Date: Sun, 12 Oct 97 11:34:40 CDT
From: Neil Lahale <>
Subject: French Premier proposes cutting Workweek

French Premier proposes cutting Workweek

By Roger Cohen, New York Times, 11 October 1997

PARIS—Facing an abrupt rise in interest rates that could slow the economy, French Prime Minister Lionel Jospin on Friday proposed a law to cut the French workweek to 35 hours from 39 hours as a means to create jobs.

Speaking at a conference of employers and labor unions, he said he would submit draft legislation to Parliament by the end of the year aimed at establishing a workweek of 35 hours by Jan. 1, 2000. The proposed law follows a campaign promise to shorten the workweek. He also proposed state financial aid of about $1,500 per employee next year to any company that would reduce the workweek of employees by 10 percent while increasing its staff by at least 6 percent.

The proposals are aimed at curbing unemployment, now 12.5 percent. Joblessness, which has been rising steadily, especially among the young, has become a major source of anxiety in French society. But Jospin did not explain where the state money to encourage companies to cut their workweek would come from in a budget that must meet rigid austerity measures in order to qualify for the euro, the planned European common currency.

The steps are fiercely contested by most employers, who say the proposals will raise labor costs without creating new jobs. Jean Gandois, the president of the main employers' federation, said Friday that he felt totally deceived by Jospin.

The federation of small companies said: The government's attitude suggests 1939: Defensiveness in the face of global competition that demands effort and audacity.

As the euro creates more and more pressure for the Continent's economies to converge, the proposed measure is particularly sensitive. It reflects an enduring French conviction that central planning can solve economic problems, even as other European countries have rejected such an approach.

Britain and the Netherlands have taken radically different steps toward cutting unemployment by encouraging more flexible labor markets. The more diverse Europe's economies, the more difficult it will be to run them with a single monetary policy.

Those potential difficulties were illustrated on Thursday when France reluctantly matched a German rise in interest rates even though its economy is facing scant inflationary pressure and needs cheap money to spur recovery.

The theory behind the shorter workweek, as Jospin put it recently, is that growth will not suffice to create jobs, so a cut in working time is needed. In other words, it is vain to expect the pie to grow fast enough to feed everyone, so it has become necessary to divide it into smaller slices.

It is our duty to bring hope back to this country and the priority of my government's action is the creation of jobs, lots of jobs, Jospin said Friday.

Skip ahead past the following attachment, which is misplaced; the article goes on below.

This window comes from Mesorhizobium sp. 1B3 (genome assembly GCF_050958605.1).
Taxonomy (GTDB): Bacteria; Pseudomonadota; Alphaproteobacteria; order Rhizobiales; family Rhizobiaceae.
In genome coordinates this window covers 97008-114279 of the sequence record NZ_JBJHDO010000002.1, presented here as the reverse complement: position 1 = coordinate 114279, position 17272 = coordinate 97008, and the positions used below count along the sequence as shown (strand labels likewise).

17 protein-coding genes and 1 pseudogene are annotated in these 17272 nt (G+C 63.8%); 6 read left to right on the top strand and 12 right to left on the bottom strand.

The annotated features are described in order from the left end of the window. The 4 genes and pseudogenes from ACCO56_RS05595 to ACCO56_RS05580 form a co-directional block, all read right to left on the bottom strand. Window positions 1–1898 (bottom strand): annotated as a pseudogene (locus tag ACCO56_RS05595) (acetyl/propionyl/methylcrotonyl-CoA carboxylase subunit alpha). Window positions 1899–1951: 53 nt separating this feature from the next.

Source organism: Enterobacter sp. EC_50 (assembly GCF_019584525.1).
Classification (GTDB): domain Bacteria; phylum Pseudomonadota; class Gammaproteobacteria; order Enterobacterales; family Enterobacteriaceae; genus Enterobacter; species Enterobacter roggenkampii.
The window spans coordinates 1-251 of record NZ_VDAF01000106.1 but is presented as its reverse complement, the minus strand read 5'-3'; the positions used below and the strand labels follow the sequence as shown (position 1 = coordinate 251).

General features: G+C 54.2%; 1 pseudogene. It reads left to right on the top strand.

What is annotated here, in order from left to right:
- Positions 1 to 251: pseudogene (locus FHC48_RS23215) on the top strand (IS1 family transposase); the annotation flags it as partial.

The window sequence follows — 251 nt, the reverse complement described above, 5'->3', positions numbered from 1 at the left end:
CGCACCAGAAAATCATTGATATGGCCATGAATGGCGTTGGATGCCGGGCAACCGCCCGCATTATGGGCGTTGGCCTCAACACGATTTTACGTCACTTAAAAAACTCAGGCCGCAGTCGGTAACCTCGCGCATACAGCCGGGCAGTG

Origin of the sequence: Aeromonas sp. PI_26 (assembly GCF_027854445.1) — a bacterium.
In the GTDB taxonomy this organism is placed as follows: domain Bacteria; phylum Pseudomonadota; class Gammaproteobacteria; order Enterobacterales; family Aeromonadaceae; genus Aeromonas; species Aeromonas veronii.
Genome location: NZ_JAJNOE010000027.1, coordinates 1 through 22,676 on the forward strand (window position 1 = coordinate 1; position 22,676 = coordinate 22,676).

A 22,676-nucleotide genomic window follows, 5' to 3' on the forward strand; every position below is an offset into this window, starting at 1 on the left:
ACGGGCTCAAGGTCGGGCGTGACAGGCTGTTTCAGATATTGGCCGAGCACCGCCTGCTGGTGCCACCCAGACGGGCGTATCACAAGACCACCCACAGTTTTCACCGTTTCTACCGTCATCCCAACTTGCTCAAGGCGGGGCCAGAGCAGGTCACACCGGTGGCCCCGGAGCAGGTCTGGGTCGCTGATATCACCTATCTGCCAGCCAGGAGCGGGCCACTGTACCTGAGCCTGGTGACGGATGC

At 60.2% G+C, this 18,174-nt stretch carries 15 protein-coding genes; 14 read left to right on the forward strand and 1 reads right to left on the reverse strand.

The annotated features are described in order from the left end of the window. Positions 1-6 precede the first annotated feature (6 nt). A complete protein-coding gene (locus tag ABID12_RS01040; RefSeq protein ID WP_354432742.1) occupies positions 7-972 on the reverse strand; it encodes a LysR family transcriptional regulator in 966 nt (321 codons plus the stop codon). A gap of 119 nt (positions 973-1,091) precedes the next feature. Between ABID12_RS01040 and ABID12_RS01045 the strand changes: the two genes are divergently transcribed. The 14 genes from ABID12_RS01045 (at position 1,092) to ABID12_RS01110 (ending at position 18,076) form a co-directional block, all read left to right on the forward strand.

France has suffered sluggish growth for many years now—an average of less than 2 percent annually since 1981—and many economists argue that the country is simply overregulated to a point that discourages entrepreneurship and hiring.

But there is widespread resistance in France to what is portrayed as the Anglo-Saxon method of job creation: Lower minimum wages, diminished job security and sharp cuts in the charges and taxes that pay for social programs, including unemployment benefits and pensions. In the United States, where people already work about 20 percent more hours per year than in France, the notion of a shorter week to create jobs tends to prompt skepticism. The problem with these ideas is that they preserve the fantasy that this is the direction in which to go, said Steven Englander, an international economist at Smith Barney here. France is not going to create jobs this way.

The shorter week, with no loss of pay, formed a central part of the platform on which Jospin's Socialist government was elected last June. But the government appeared split and hesitant before proposing the law Friday. A few weeks ago Jospin suggested that a 35-hour week might prove anti-economic if adopted too quickly.

The prime minister, however, relies for a core of his support on public employees and labor unions that back the plan. Marc Blondel, the leader of one of the more radical unions, said Friday, The law on a 35-hour week should be adopted as soon as possible.

Jospin was more cautious. He said the conference should open a period of negotiations between workers and employers in which the target should be a 35-hour week, but that both sides would have to show adaptability in order to maintain the competitiveness of French companies.

The government, Jospin said, would provide financial incentives, in the form of tax concessions as well as aid, to companies moving rapidly toward the 35-hour week and hiring new workers. He suggested that employees might respond by showing restraint in future wage demands and flexibility in the organization of work schedules.

In Germany, companies including Siemens and Volkswagen have adopted shorter workweeks with only a modest loss of pay, mainly for older employees. But in return the companies have won big concessions from unions on flexibility in working hours. The 11.7 percent unemployment rate in Germany is a postwar record. Close to 8 million people are officially jobless in France and Germany.